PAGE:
world war 2: warsaw uprising 1944

Juliusz Cwieluch: Love Has Won

Reprinted with permission from Gazeta Wyborcza July 30, 2004, online edition.

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Lucyna in 2004Lucyna – a petite blonde, always smiling, and Zenon – tall, lean, dark-haired with sad and tired eyes. Exactly two days before the Uprising, on a Sunday, 60 years ago, they saw each other for the last time. They met half a year earlier. First, she heard him. He was singing so beautifully, that she just could not fail to notice him. Later she did not even remember what he was singing at the time. She was just mesmerized and kept looking at him. He was standing by the piano and was looking deep into her sparkling eyes. Afterwards he walked her home. He wasn't saying much. Three months later he invited her to a small café at Woolskin Street and proposed. Outside a German patrol was marching away and they declared to be faithful to each other. She did not get a ring. They loved each other – a promise was enough. He was 17 years old and she was one year younger.

They talked a lot, but never about conspiracy. Lucyna had been participating in clandestine classes since 1941. The famous Maria Stypulkowska-Chojecka, pseudonym ‘Kama’, who was working out Kutschera's* case, introduced her to them. "I was observing those girls. First at occasional meetings. Sort of parties. I was checking whether they could be trusted," recalls ‘Kama’. "I was in the seventh grade and they in the fifth. Gradually the parties changed into resistance work. Lucyna adopted the pseudonym ‘Anna’. She was carrying resistance bulletins and was training to become a paramedic." The paths of ‘Kama’ and ‘Anna’ parted. ‘Kama’ never met Zenon. "Even if we would continue meeting each other, she still probably wouldn't have introduced him to me. At that time people seldom spoke of their feelings even to loved ones, and moreover to a stranger," recalls ‘Kama’.

They holding hands during walks demonstrated that they were in love. "He never kissed me. He was too embarrassed, just like me," recalls Lucyna Maciejewska. They were doing everything to meet as often as possible. Maybe that's why he wasn't writing any letters to her, or maybe he was embarrassed of them just as of the kisses.

Even when he left to join the Uprising he did not tell her where he would fight. He just asked her to wait for him. He promised to find her. She went to the Uprising in a dress and sandals. Only the shoulder bag filled with dressings could reveal that she was someone more than just a petite sixteen-year old. Young boys were dying in her arms and she prayed that her sweetheart would not be one of them. She was afraid that she would recognize him among one of these children's faces. In mid-August one of the girls brought her a letter from Zenon. "Actually it was a small piece of paper with a few lines scribbled on it. It was difficult to decipher. The words were forming a unreadable line," says ‘Anna’. He wrote that he is wounded and in a bad condition, that he has to hurry and that would like them so much to be together. He wrote the letter in his own blood. "I was told that he was hit in the left arm. He was bleeding heavily. He only managed to writ e a few words," says ‘Anna’.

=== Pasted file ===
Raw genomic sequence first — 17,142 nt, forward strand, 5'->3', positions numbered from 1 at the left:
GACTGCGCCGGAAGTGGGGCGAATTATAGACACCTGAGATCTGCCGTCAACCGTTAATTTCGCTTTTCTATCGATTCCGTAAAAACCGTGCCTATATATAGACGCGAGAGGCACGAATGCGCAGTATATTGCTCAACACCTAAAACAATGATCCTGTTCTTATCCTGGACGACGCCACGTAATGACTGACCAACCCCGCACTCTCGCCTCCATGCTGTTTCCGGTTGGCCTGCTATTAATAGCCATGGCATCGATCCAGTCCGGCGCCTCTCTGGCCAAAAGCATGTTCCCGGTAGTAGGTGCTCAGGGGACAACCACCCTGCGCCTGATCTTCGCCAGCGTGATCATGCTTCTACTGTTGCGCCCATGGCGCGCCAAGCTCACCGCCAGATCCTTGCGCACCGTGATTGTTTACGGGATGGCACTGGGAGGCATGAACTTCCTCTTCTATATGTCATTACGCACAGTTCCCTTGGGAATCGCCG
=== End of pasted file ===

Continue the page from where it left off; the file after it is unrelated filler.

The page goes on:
It is not known when and where he died. The girl, who brought the letter, said that he was fighting in the ghetto. But died at the end of the fighting in the Wola district. In the database of the Historical Museum of Warsaw there is just a brief mention about him: "Taken into captivity on August 5." The same day executed at Gibalskiego Street. Fighting in ‘Waligora’ squad. It is not known who provided this information. The ones who survived from the squad do not remember Zenon. However, they do not believe much in the execution at Gibalskiego Street. "I was there on that day. They did not execute anyone because our soldiers were still there," says Jan Kieszkowski ‘Blyskawica’. And the boys from ‘Waligora’ squad are not surprised that he is not mentioned in the Warsaw Uprising Encyclopedia. "Mainly boys from workers' families were fighting in the Wola district. They were first to shoot, but they weren't apt at writin g. There was no one to write down our names, and now the memory is gone," says 82-year old Zdzislaw Wladynski, pseudonym ‘Pius’, and resigned inhales a cigarette.

Lucyna does not remember exactly how she survived the Uprising. However, she remembers well the moment she left Warsaw. "The commanders were asking us whether we were carrying any items that could give us away as having anything in common with the Uprising. I had this letter from Zenon. When they learnt about it they would not leave me alone. They were telling me all the time to destroy it because we all would get killed. I could not stand it anymore and tore it to pieces," says ‘Anna’, but she hasn't forgotten her sweetheart. She never got married because she promised to be faithful to him. She just missed having children. However, she overcame this problem as well. She started to work in a kindergarten.

She resides in a two square meter room in one of the Warsaw Social Assistance Homes at 6 Elekcyjna Street. A cheerful young woman is looking from a photo on the wall and a sad face of the Virgin Mary from the desk. "I am very happy because what happened was the God's doing," says the old lady in a beautiful red necklace as we bid her goodbye.

* General Franz Kutschera, a chief of police and SS in Warsaw, assassinated by members of the Polish Home Army on February 1, 1944. [ed.]

Photo: Albert Zawada / AG
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